Page 754
Previous/Next Page
Technology in Australia 1788-1988Australian Academy of Technological Sciences and Engineering
Table of Contents

Chapter 11

I The Present Energy Economy

II Australian Energy Consumption

III Research And Development
i Electrical Research Board
ii Commonwealth Scientific and Industrial Research Organization
iii National Energy Research Development and Demonstration Council
iv National Energy Advisory Council

IV Coal

V Oil And Natural Gas

VI Solar Energy

VII Nuclear Energy

VIII Bagasse Firewood And Other Biomass

IX Electric Power Generation And Distribution electric Power Generation And Distribution

X Manufactured Gas

XI Industrial Process Heat



Contact us
Research And Development

Electrical Research Board

The importance of electric power for the development of Australia's industries and for the welfare of its people has been responsible for a continuous growth in the demand for electricity and therefore the installation of more and more generating capacity. Because power stations where possible, are located on coal fields, and the centres of load are widely separated, it was necessary to build an extensive transmission system.

Thus we have seen evolving a vast system extending over several thousands of kilometres; as a consequence, research and development (R&D) in Australia has been concerned largely with electric power systems technology. This work has been carried out in the universities with funding provided by the State power utilities and electricity distribution Councils through the Electrical Research Board.

The Electrical Research Board was set up in 1945 and consisted of representatives of the Electricity Supply Association of Australia, the universities, and CSIRO. Its general objective was to be the fostering of electrical research in universities and it has provided extensive funding for a large number of projects. The Board has also made possible the establishment of a number of major research and test facilities.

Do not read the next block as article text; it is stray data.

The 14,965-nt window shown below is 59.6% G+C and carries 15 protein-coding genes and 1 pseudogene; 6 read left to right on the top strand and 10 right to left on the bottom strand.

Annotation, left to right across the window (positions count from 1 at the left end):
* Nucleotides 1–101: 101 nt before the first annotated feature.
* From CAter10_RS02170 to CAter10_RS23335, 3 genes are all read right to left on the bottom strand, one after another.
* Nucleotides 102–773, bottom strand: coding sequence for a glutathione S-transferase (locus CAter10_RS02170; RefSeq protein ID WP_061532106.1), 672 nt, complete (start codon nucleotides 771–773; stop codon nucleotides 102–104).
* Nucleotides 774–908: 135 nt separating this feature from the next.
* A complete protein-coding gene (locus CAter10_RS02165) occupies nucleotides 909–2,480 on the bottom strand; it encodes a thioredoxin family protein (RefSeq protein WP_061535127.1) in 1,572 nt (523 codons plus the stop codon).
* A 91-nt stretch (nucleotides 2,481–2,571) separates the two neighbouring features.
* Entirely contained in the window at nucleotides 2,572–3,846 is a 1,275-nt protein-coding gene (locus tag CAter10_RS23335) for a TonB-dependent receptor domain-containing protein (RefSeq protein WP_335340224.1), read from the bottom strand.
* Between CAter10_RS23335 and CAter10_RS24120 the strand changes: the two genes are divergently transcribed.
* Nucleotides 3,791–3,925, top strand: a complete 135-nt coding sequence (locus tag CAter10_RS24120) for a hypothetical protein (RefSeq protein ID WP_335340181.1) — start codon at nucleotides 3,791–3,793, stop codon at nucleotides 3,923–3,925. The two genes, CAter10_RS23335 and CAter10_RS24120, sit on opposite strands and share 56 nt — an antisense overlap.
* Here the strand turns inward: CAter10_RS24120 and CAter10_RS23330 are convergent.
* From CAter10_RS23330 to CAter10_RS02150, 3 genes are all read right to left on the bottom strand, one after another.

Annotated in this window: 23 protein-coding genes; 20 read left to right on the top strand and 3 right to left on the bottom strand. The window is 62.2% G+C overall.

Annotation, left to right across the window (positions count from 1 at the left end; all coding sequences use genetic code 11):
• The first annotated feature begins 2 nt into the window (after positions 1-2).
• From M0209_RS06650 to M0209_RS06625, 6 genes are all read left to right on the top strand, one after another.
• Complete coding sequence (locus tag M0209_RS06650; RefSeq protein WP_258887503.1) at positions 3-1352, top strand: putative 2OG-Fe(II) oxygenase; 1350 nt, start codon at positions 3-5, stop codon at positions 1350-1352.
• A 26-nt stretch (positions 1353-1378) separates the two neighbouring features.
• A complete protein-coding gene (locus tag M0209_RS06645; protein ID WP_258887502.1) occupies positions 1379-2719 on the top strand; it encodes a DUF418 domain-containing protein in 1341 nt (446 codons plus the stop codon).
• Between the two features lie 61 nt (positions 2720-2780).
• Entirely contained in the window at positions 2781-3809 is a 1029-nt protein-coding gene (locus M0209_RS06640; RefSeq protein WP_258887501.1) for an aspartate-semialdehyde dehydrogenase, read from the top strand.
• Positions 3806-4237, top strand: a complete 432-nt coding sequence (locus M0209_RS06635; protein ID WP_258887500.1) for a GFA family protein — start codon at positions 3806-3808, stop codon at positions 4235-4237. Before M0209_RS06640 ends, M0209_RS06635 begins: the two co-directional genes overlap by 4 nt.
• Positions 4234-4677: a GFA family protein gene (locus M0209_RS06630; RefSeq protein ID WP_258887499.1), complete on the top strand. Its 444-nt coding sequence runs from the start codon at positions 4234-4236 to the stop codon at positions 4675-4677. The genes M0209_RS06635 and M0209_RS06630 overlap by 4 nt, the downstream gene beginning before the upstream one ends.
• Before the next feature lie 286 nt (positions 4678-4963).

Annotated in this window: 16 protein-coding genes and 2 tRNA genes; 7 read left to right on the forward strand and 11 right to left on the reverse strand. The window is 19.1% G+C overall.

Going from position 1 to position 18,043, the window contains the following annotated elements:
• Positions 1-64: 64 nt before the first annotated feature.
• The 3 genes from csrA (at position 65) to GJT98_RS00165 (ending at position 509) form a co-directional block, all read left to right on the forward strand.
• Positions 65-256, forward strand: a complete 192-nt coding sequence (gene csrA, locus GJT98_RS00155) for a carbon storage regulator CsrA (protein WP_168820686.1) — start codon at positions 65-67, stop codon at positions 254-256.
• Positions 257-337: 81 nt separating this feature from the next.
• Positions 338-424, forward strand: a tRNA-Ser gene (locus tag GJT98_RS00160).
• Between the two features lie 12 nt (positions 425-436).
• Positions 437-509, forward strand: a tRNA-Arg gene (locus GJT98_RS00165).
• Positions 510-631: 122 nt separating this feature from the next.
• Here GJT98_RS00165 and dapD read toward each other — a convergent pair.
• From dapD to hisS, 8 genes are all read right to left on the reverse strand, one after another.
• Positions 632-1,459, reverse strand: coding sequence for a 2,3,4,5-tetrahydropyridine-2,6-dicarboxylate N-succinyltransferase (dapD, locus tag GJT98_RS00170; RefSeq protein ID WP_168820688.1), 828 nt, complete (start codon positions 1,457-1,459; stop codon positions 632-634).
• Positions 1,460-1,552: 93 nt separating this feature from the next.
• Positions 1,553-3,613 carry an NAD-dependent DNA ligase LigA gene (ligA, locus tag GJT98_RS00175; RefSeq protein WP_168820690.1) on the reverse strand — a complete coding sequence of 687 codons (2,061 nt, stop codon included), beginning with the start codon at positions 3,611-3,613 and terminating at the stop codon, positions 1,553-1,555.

Early projects concentrated on systems development and analysis. These led to the establishment of a model power system facility at the University of Sydney in the 1960s and an electronic simulation facility at Monash University in the 1970s. Other universities are now using digital computers for system simulation.

A high voltage test laboratory was set up in the University of Queensland in the 50s and has been used to develop methods for protecting electrical equipment from lightning strikes. For high power testing, a facility using synthetic testing techniques has been established at the University of Sydney with a capacity of 4.5 GVA.


Magnetohydrodynamic, MHD, processes, which can generate electricity without using the conventional turbo-alternator, offer the prospect of more efficient use of coal for power generation. Researchers at the University of Sydney are using an MHD facility which has been set up at the White Bay Power Station of the Electricity Commission of New South Wales to study and further develop these processes.

Organisations in Australian Science at Work - CSIRO; Electrical Research Board; Electricity Commission of New South Wales; Electricity Supply Association of Australia

Previous Page Australian Academy of Technological Sciences and Engineering Next Page

© 1988 Print Edition page 785, Online Edition 2000
Published by Australian Science and Technology Heritage Centre, using the Web Academic Resource Publisher